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Over the past few months, I’ve been introducing my son to the wonder of Calvin and Hobbes, the nationally syndicated comic strip that ran from 1985 to 1995. So creator Bill Watterson was already on my mind, when I gained access to a preview of Nevin Martell’s Looking for Calvin and Hobbes: The Unconventional Story of Bill Watterson and His Revolutionary Comic Strip. The book aims to trace “the life and career of the extraordinary, influential, and intensely private man behind Calvin and Hobbes”. In this new email interview, Martell and I get a chance to discuss the ground he covers in the book and the folks he got to interview in his pursuit.
Tim O’Shea: You did some advanced marketing of the book a few months back by releasing the first chapter of the book for free upon request. Did you find that helped generate buzz for the project?
Nevin Martell: The free chapter giveaway turned into an insane bonanza of buzz, which, frankly, I was totally unprepared for. My publishers told me that super successful versions of this kind of promotion in the past had garnered a couple of hundred requests. But then the offer got written up by BoingBoing and NPR, not to mention a slew of comic-related blogs and the Twittersphere, so suddenly I had hundreds of requests pouring in. Since I was initially answering all these requests individually, it turned into three days of hitting reply, attaching a file, writing a quick note, and then repeating. Ultimately over 4,000 people requested the chapter, which just blew my mind. Actually, my mind is still blown.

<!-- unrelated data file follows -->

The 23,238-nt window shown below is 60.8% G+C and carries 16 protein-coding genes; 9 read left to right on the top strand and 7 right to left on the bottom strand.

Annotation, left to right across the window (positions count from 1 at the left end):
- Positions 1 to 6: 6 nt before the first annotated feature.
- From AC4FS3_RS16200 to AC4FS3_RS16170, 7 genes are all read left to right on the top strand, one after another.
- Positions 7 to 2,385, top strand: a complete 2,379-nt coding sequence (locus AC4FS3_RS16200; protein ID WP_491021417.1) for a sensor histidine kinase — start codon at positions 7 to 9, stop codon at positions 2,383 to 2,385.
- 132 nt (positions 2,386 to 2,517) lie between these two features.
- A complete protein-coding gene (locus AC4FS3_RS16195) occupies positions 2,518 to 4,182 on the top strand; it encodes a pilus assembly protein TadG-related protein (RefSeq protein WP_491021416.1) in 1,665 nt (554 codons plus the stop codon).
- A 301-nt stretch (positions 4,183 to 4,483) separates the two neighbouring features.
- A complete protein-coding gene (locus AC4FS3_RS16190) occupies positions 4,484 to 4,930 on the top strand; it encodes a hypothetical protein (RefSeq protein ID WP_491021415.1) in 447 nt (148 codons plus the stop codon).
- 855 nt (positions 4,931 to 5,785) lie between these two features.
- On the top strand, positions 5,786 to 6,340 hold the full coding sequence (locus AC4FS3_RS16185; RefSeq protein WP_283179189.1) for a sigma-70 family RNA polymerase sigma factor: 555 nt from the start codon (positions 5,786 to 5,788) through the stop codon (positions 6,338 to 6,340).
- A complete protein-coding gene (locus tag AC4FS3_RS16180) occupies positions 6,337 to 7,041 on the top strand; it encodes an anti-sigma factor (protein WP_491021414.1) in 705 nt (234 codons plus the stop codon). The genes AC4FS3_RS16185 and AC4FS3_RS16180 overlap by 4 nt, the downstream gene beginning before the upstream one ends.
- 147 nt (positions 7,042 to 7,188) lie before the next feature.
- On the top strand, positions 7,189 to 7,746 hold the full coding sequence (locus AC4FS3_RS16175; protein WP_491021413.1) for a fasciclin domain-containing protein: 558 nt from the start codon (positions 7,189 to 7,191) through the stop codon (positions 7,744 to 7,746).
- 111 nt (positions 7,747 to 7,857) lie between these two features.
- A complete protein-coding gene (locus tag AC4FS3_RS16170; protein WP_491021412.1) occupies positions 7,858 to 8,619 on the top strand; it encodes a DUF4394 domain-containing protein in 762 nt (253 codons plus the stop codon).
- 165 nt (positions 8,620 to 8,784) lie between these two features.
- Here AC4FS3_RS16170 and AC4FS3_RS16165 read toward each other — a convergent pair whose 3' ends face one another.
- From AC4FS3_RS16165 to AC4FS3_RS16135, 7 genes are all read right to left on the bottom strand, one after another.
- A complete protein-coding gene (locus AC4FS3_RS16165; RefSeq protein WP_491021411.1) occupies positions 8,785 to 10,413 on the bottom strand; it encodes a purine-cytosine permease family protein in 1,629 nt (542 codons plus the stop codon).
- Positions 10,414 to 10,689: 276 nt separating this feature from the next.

O’Shea: You got to talk to many of Watterson’s peers and associates. Of those interviews, can you single out a few who provided you with the candor that allowed you to better shape the story you wanted to tell with this book?
Martell: The big gets for me were Watterson’s former editor Lee Salem, his longtime friend Rich West and his mother Kathryn Watterson. These three really helped me uncover and explore the most important stages of Watterson’s life — childhood, college/his editorial cartooning years and the time he spent doing “Calvin and Hobbes.” It was also really illuminating to talk to his high school friends and the editors at United who developed an early version of “Calvin and Hobbes” before ultimately dropping Watterson, because they helped reveal parts of Watterson’s life that had previously not been examined in depth.
O’Shea: Have you gotten a reaction (positive or negative) from the folks who participated and have already read the book?
Martell: Everyone I’ve spoken thus far with who participated in the book has been very happy with it. His family and friends have been very complimentary and two of the cartoonists who read early versions liked it enough to give me quotes for the dust jacket, which I provide below for your edification.
“Nevin Martell’s book provides a rare glimpse of the riddle wrapped in the mystery inside an enigma that is Bill Watterson and his brilliant work, which I now know was almost called ‘Marvin and Hobbes.'” – Stephan Pastis, creator of Pearls Before Swine